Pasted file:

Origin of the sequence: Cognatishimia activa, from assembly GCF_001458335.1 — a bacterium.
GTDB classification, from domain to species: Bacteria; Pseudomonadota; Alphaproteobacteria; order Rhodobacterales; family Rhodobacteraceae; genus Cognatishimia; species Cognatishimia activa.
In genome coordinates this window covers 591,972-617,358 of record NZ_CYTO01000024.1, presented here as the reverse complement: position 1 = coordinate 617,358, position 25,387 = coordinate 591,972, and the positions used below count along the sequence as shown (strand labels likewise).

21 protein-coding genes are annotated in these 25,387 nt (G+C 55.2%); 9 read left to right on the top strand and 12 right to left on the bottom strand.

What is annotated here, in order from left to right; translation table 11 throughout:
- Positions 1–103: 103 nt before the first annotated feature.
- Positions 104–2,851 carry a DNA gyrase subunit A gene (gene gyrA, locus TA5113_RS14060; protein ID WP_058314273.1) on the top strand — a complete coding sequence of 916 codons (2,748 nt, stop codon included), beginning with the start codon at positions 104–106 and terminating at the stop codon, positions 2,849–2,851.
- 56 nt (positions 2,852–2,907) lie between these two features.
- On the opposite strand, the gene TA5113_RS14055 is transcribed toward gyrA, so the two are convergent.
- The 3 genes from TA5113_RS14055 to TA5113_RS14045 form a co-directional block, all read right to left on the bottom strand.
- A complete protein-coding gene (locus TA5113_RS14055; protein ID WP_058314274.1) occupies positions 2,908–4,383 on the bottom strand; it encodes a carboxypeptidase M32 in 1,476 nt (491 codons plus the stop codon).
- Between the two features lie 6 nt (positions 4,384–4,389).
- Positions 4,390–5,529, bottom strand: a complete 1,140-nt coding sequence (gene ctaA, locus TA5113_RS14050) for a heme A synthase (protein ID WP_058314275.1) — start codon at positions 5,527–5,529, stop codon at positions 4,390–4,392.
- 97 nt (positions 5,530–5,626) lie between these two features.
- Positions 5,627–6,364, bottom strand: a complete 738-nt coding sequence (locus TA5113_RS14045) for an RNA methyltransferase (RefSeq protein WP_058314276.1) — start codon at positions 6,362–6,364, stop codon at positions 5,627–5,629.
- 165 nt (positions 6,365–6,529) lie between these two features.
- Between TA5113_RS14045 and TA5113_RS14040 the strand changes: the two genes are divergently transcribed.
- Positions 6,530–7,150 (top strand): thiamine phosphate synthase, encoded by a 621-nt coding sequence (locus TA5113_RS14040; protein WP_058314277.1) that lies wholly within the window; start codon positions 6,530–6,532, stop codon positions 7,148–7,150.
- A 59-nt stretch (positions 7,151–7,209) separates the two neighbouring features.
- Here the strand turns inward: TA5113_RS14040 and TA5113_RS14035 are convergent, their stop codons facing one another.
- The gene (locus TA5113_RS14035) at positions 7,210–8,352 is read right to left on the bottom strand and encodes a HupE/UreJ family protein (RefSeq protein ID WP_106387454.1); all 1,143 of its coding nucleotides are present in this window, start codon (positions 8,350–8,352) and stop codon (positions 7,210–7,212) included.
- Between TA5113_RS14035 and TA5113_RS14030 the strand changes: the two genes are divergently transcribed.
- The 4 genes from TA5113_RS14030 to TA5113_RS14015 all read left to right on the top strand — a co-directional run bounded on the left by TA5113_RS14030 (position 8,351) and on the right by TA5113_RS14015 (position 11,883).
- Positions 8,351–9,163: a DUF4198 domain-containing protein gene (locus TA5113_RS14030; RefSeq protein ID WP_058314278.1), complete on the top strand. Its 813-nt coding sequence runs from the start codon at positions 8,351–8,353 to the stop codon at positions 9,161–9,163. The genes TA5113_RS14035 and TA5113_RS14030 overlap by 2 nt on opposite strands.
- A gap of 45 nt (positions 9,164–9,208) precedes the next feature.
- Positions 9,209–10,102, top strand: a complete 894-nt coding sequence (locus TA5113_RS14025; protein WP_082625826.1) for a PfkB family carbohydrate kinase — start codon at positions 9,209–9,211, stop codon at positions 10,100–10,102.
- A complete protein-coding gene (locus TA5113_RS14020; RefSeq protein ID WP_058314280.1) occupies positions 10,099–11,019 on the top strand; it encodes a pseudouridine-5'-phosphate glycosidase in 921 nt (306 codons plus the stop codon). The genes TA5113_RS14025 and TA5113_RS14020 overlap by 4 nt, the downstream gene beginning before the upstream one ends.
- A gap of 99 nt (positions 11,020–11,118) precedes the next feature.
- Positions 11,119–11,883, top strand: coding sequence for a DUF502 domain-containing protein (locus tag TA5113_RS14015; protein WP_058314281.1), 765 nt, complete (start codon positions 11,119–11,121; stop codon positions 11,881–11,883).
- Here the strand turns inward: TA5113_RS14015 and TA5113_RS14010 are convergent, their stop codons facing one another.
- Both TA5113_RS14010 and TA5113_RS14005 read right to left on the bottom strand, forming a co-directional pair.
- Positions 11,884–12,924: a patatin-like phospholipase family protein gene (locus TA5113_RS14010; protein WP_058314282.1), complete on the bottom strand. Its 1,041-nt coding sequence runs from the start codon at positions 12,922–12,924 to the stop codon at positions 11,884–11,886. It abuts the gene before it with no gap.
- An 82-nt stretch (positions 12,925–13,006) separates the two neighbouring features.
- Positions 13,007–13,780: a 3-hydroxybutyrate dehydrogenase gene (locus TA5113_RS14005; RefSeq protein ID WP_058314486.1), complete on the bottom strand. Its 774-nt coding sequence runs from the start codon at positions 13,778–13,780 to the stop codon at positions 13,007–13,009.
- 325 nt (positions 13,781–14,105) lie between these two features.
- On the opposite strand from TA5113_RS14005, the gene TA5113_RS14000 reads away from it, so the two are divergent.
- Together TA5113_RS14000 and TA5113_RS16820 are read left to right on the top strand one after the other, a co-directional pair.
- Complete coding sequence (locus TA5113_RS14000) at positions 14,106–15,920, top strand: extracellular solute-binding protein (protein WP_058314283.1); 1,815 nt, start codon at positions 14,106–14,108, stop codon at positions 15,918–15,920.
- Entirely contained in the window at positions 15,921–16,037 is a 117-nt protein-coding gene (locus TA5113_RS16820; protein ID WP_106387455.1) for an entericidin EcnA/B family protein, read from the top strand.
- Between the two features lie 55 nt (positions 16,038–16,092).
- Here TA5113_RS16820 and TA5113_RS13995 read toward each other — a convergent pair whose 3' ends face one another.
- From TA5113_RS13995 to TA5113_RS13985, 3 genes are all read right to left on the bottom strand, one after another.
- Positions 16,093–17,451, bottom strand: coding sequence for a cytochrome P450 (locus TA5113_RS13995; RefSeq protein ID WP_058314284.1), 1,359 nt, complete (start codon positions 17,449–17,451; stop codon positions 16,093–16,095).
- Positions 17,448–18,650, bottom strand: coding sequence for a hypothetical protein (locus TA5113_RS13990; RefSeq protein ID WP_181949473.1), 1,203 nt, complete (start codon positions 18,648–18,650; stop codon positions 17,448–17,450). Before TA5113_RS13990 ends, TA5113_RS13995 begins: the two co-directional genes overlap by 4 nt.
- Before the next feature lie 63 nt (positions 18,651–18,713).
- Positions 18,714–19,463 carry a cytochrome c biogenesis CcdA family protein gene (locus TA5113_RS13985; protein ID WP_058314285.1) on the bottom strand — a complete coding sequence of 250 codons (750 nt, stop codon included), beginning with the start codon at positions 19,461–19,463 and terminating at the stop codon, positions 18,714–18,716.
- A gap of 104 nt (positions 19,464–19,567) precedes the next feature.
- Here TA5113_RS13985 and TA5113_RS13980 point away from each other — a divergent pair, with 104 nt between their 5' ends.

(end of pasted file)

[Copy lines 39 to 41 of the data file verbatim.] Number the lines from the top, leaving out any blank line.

- Entirely contained in the window at positions 15,921–16,037 is a 117-nt protein-coding gene (locus TA5113_RS16820; protein ID WP_106387455.1) for an entericidin EcnA/B family protein, read from the top strand.
- Between the two features lie 55 nt (positions 16,038–16,092).
- Here TA5113_RS16820 and TA5113_RS13995 read toward each other — a convergent pair whose 3' ends face one another.